Being physically active can help with weight loss and high blood pressure. It also is proven to improve sleep as well as the general quality of your life. It is recommended that an adult gets 30 minutes of moderate exercise every day, for example, a brisk walk or a swim (4).
3. Do not smoke
Smoking is known to have many negative effects to your health, including increasing your risk of developing high blood pressure. If you smoke, you will reduce your chances of developing high blood pressure by cutting down or quitting completely.
4. Get enough sleep
If you regularly get a poor night’s sleep, you will increase your chances of developing high blood pressure. Sleeping helps to keep your heart and arteries healthy, so it is important to make sure you getting enough restful sleep every night.
5. Try to limit stress
If you are regularly stressed out, you will increase your risk of developing high blood pressure. If you find that you are stressed often, it is a good idea to find ways to help you relax.
This could be through meditation, going for a nature walk or listening to calming music.
It might also be a good idea to speak to your healthcare provider if you are finding it difficult to deal with stress or anxiety.
6. Limit your alcohol intake
Regularly consuming alcohol, especially excessive amounts, can cause high blood pressure.
Limiting your amount to no more than 14 units a week will lower your chances of developing high blood pressure. Also having several non-drinking days a week will also help reduce your risk.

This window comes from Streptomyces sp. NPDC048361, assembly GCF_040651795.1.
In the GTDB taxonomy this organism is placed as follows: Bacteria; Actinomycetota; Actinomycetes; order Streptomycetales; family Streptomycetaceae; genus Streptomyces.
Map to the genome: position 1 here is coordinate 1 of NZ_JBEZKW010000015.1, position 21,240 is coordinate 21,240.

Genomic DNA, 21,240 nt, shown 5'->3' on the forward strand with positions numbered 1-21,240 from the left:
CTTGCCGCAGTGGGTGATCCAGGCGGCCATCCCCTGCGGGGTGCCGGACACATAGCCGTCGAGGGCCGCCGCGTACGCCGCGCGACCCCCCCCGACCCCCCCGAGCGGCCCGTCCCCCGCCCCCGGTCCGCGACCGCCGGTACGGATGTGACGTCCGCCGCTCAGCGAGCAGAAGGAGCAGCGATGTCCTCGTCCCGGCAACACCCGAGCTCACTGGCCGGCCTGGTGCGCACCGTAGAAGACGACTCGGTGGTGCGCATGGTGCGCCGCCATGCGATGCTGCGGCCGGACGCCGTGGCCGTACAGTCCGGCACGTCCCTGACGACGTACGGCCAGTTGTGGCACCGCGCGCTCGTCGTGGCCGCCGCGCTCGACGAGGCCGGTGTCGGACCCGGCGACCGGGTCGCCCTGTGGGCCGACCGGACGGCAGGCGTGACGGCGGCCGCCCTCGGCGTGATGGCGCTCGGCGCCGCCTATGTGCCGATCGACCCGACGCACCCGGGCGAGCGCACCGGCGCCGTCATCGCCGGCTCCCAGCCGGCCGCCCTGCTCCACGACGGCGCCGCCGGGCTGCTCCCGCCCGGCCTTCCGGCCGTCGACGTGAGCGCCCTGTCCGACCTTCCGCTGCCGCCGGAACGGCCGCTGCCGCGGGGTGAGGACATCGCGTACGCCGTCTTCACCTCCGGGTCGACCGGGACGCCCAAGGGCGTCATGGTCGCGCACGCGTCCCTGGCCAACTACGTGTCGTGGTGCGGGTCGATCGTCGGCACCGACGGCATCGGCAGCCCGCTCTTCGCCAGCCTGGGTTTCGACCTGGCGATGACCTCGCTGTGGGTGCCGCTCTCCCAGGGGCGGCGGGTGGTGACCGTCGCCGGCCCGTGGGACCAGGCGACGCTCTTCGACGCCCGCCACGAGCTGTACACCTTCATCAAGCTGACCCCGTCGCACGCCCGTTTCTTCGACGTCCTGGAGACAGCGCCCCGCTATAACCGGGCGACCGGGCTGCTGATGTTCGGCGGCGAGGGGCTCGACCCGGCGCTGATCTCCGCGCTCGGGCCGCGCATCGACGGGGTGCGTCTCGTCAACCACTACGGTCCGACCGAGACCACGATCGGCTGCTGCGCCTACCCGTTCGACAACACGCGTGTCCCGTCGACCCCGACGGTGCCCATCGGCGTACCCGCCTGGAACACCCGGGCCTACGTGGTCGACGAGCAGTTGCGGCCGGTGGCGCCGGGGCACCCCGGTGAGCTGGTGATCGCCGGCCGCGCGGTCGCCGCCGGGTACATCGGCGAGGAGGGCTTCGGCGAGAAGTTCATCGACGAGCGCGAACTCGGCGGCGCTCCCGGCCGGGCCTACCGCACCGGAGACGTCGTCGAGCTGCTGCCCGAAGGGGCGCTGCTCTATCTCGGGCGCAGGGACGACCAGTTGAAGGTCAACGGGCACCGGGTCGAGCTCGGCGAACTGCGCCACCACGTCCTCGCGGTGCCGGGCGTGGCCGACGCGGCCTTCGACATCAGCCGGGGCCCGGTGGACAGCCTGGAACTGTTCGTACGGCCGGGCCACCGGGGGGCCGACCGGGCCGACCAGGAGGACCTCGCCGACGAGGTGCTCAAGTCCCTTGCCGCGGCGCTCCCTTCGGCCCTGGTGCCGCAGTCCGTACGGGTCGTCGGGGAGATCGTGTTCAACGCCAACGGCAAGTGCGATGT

7. Make better choices
This is true in all aspects of your life, whether it is pertaining to diet or exercise. However, this is also true with alcohol consumption.
Many people are social drinkers and enjoy drinking with friends and will have no desire to give up completely. If this is the case, making better alcohol choices can also help reduce your risk.
For example, alcohol that is high in sugar content such as alcopops are going to be worse for your health than a small gin and slimline tonic as it contains less sugar. Making sure to drink plenty of water between alcoholic drinks can also help.
8. Don’t be afraid to seek help
If you find that you are regularly drinking excessive amounts of alcohol, you might have an addiction.
Don’t be afraid to contact your GP for advice, they will have plenty of experience in dealing with this and will know the best ways to help you.
Also, let close friends and family members know if you are struggling. Having some emotional support will help get you through. Many people suffer from addictions and your loved ones will only want to help you get better.
9. Avoid situations that might perpetuate the problem
If you find that you only drink when you are with certain people or in certain places, it might be a good idea to avoid these things until you are better able to control your urges.
Let the people around you know that you intend to cut back on or give up drinking so that they can support you and help you make better choices.
It is clear that there is a link between excessive alcohol consumption and high blood pressure.
Making better choices and making your intentions known are good ways to limit your alcohol intake and reduce your risk of developing high blood pressure.